I think that everyone reading this is against wildlife trafficking, but we thought that you might be interested to know more about how it works and what is being done about it. We have found that usually the funding for poaching and smuggling comes from a criminal, and the actual job is carried out by someone the criminal has hired. There are many risks with poaching, including contracting disease and jail time. By recruiting someone to poach for them, the criminal running a trafficking ring avoids these risks and puts them onto someone else. The job of smuggling is also often done by others, traffickers use channels such as elderly people, who are asked less questions when going through security, and students who are studying abroad, to smuggle goods into other countries by bribing them. Corruption is also a major issue in the fight against wildlife trafficking. Traffickers are able to pay off guards, judges, and other officials who may be essential to stopping trafficking.
As World Wildlife Day was on March 3, we can look at what is being done to stop this terrible crime. In 2014, the United States Government announced the National Strategy for Combating Wildlife Trafficking and Commercial Ban on Trade in Elephant Ivory. “The United States will advance three strategic priorities to combat wildlife trafficking: strengthen enforcement, reduce demand for illegally traded wildlife, and expand international cooperation and commitment.” The first Annual Progress Assessment of the U.S. National Strategy for Combating Wildlife Trafficking was released on March 3. On March 2, Under-Secretary Novelli hosted a panel discussion “Voices for the Wild: from Inspiration to Action on Combating Wildlife Trafficking.” The event focused on strategies for engaging the public in combating illegal trade in wildlife.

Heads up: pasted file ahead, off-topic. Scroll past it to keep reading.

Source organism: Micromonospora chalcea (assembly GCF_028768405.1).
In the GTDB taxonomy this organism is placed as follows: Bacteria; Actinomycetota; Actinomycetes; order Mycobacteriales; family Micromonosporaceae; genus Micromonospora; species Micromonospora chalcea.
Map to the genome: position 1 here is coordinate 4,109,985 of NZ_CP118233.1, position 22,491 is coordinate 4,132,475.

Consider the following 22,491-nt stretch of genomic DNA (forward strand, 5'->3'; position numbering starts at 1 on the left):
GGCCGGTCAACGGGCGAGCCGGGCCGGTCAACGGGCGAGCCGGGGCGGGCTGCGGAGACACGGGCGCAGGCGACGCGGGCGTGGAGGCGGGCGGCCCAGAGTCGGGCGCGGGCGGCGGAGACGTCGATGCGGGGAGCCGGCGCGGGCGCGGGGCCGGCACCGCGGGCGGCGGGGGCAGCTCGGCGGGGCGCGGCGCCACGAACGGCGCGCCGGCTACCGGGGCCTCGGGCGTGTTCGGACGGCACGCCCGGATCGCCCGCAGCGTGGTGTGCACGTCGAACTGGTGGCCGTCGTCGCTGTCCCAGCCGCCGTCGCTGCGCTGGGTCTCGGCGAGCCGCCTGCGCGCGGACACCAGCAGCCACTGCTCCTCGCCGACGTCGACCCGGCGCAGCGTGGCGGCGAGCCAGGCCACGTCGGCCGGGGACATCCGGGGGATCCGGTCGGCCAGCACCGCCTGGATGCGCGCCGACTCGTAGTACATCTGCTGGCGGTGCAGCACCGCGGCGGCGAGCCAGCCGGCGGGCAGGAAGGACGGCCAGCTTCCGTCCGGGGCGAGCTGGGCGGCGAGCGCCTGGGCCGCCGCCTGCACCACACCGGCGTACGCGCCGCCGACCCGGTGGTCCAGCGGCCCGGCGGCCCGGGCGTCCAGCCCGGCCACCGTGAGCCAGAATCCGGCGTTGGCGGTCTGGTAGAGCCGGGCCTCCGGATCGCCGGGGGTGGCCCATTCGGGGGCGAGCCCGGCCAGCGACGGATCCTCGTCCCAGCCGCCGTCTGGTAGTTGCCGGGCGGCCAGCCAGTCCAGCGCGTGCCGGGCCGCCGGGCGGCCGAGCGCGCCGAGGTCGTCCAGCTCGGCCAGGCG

Many countries, including the UK, are working to stop illegal wildlife trafficking. All over the world discussions are being held to figure out how the international community can together combat wildlife trafficking. In the United Kingdom, the ‘Prince of Wales Foundation’ and ‘United for Wildlife’, which was created by The Royal Foundation of The Duke and Duchess of Cambridge and Prince Harry, are working to strengthen site protection in areas that contain targeted species to encourage a ‘zero-tolerance’ approach towards wildlife trade among the private sector, and to support the efforts of local authorities and communities that are fighting wildlife crime to reduce the demand for animal body parts. The U.S. and UK are working hand in hand to curb wild-life trafficking, our continued cooperation along with other global partners would hopefully nip wildlife trafficking in the bud!
Author: Abby Holland